The new faces include Demetrius Byrd, who may not contribute immediately after being injured in a car accident just prior to the NFL draft but has the talent to pay long-term dividends for both the Chargers and Team F once healthy; Bernard Scott, a talented running back on a Bengals team that has little besides Cedric Benson at the position who also sports the character concerns all too commonly found on the Cincy roster; and Deon Butler, who will have to fight through traffic to squeeze into the Seattle receiver rotation.


Pick Ovr Franchise Player Team Pos
5.01 49  TEAM A Bomar, Rhett NYG QB
5.02 50  TEAM B Davis, Nate SFO QB
5.03 51  TEAM C Goodson, Mike CAR RB
5.04 52  TEAM D Gibson, Brandon PHI WR
5.05 53  TEAM E Underwood, Tiquan JAC WR
5.06 54  TEAM F Vakapuna, Fui CIN RB
5.07 55  TEAM G Williams, Javarris KCC RB 
5.08 56  TEAM H Hartline, Brian MIA WR
5.09 57  TEAM I McGee, Stephen DAL QB
5.10 58  TEAM J Lawrence, Quinten KCC WR
5.11 59  TEAM K Boldin, D.J. DET WR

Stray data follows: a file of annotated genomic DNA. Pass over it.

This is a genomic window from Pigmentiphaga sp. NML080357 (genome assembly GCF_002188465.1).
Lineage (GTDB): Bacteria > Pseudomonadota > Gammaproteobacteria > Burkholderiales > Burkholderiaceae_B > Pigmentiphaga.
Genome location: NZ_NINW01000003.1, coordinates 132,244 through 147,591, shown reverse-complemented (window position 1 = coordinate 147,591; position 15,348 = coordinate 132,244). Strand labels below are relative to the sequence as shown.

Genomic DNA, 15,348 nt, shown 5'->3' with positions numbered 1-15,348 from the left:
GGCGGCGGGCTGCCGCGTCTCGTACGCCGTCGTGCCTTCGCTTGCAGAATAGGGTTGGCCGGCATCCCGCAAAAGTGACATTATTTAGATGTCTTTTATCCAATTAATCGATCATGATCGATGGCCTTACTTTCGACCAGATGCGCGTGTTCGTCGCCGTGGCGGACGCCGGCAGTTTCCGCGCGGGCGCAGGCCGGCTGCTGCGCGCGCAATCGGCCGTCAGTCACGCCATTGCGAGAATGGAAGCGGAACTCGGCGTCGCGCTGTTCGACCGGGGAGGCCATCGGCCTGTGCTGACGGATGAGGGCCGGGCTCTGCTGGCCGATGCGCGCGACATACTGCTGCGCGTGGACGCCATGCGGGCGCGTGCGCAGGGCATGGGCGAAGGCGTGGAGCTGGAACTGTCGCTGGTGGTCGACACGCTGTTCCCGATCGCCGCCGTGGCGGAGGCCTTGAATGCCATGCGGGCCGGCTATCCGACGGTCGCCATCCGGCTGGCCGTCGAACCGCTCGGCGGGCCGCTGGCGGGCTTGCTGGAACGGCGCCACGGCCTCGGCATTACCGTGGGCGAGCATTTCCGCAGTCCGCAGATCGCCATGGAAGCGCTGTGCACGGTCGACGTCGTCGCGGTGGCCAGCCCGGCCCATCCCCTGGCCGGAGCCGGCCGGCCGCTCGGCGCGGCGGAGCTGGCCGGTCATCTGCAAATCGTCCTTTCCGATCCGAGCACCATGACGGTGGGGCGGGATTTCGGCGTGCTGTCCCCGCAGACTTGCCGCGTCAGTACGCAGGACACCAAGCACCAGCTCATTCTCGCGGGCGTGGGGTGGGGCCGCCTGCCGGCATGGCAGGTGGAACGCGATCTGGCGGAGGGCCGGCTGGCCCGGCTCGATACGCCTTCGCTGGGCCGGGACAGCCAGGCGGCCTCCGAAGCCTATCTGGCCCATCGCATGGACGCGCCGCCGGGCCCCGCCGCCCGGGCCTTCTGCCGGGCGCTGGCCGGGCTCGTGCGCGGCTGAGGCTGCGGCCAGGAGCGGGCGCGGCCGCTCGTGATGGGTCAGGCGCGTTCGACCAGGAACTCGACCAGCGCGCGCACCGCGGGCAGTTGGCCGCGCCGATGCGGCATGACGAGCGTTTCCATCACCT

5.12 60  TEAM L Teel, Mike SEA QB

As you might expect, the fifth round featured the most new blood with five players undrafted in the pre-NFL draft mock making the cut this time. Tiquan Underwood could easily contend for a spot in Jacksonville’s receiver rotation, as could Brian Hartline in Miami and Quinten Lawrence in Kansas City. Fui Vakapuna gives the Bengals a 244-pound fullback who might swipe the occasional goal line touch, while Mike Teel could end up being groomed as the successor to Matt Hasselbeck.

That, in a nutshell, sums up the fifth round: guys with enough talent to register on the radar but with just a little too much ahead of them on the depth chart or just too little opportunity to make a big splash. But in a dynasty league, you take fliers on these types of players in case they become the next T.J. Houshmandzadeh or Tony Romo or Pierre Thomas.